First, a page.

Cultivating the Spiritual Life

But the seed on good soil stands for those with a noble and good heart, who hear the word, retain it, and by persevering produce a crop. (Luke 8:15 NIV)

If you’ve ever tried to grow something in a garden, whether it be fruit, vegetables or flowers, you know that having some gardening knowledge – and applying that knowledge – can make a huge difference in your crop.

I know some gardeners and farmers who are able to, year after year, produce bumper crops.

As for me, I am an extremely amateur gardener, and as a result, my garden production is hit and miss. Probably more miss.

Bottom line, I’m not really sure what I’m doing.

I understand the basics:

  • Keep the plants watered
  • Make sure they have sunlight (although some like a lot of shade)
  • Feed the plants now and then

But that’s about it.

I know that there are a lot of different “tricks of the trade” that I could employ to make my garden become way more productive. So, its not that I couldn’t learn to be a better gardener. Its just that I’m just not that interested. Even though I would love more production, I’m generally not willing to do the work to make it happen.

Here’s another thing I know: apart from God, I can’t grow anything.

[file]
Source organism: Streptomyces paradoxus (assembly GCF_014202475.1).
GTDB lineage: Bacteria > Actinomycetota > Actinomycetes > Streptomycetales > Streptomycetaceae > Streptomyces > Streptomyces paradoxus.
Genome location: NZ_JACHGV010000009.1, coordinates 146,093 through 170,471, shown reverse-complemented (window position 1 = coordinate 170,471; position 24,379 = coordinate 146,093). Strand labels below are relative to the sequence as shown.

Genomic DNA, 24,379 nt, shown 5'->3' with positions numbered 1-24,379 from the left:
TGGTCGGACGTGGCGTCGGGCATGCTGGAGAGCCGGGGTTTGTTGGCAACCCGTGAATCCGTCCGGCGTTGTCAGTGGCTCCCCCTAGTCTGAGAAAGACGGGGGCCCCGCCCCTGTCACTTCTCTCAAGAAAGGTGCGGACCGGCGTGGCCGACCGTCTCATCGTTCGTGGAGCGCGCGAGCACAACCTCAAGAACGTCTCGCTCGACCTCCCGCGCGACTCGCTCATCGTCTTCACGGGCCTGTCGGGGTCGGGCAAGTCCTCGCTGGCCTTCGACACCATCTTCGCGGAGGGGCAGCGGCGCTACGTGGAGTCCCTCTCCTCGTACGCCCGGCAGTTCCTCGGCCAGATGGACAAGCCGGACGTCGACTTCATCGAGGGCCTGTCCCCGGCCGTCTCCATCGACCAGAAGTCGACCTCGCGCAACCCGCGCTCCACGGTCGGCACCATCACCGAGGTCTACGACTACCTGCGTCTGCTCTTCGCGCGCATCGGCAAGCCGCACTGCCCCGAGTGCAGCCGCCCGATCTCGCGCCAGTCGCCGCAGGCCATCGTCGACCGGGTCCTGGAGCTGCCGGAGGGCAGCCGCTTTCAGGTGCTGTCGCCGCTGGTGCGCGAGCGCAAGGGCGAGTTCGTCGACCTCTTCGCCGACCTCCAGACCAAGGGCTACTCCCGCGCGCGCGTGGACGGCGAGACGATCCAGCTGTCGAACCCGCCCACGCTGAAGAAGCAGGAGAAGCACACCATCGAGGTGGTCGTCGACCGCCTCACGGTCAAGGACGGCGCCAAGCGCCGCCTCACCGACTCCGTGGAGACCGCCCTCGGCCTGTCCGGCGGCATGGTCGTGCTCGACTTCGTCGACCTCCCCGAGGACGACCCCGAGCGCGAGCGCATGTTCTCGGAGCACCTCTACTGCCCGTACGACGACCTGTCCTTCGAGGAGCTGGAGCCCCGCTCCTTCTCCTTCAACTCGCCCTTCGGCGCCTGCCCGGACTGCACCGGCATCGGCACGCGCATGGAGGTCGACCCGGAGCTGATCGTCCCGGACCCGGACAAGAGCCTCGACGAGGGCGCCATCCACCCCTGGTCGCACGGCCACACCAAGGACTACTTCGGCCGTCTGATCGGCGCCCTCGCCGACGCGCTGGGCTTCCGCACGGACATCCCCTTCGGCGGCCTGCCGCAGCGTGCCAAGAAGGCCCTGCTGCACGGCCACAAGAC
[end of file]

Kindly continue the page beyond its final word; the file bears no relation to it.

I can’t make seeds, thus I am unable to manufacture a garden on my own.

Only God can make something germinate. But, through knowledge and discipline, I can impact the development and output of my garden.

As it is with my garden, so it is for many when it comes to the development of the spiritual life.

I can’t create a spiritual life. Only God can renew a heart and regenerate a soul.

But even if I can’t create a spiritual life, I can cultivate one. I can apply myself to certain practices that enhance the spiritual life that God has bestowed upon me. Yet, a lot of us treat our spiritual lives like I treat my garden.

We could invest time and energy into learning how to become more productive, but our lack of interest and lack of wherewithal prevent us from taking steps in that direction.

Truth be told, if I’m not growing as a follower of Jesus, that’s on me.

Throughout the scriptures, God reveals certain practices that help us move closer to him as well as become better equipped for ministry and mission.

Things like Bible study, prayer, Biblical meditation, fasting, and times away from all the noise are ways we can apply ourselves to better knowing God’s ways and His will.

Paul put it this way in a letter he wrote to Timothy:

Have nothing to do with godless myths and old wives’ tales; rather, train yourself to be godly. For physical training is of some value, but godliness has value for all things, holding promise for both the present life and the life to come. (1 Timothy 4:7-8)

Paul’s point? If Timothy expected to grow in godliness, he would have to exert a degree of discipline. Put another way, Timothy ought not ever think that spiritual growth happens through passive osmosis. We must invest time, energy and thought.

V. Raymond Edman wrote:

Ours is an undisciplined age. The old disciplines are breaking down. Above all, the discipline of divine grace is derided as legalism or is entirely unknown to an entire generation that is largely illiterate in the scriptures. We need the rugged strength of Christian character that can only come from discipline.

Let’s not kid ourselves into thinking that our lack of desire to invest in our spiritual development doesn’t directly impact our spiritual maturity and spiritual production.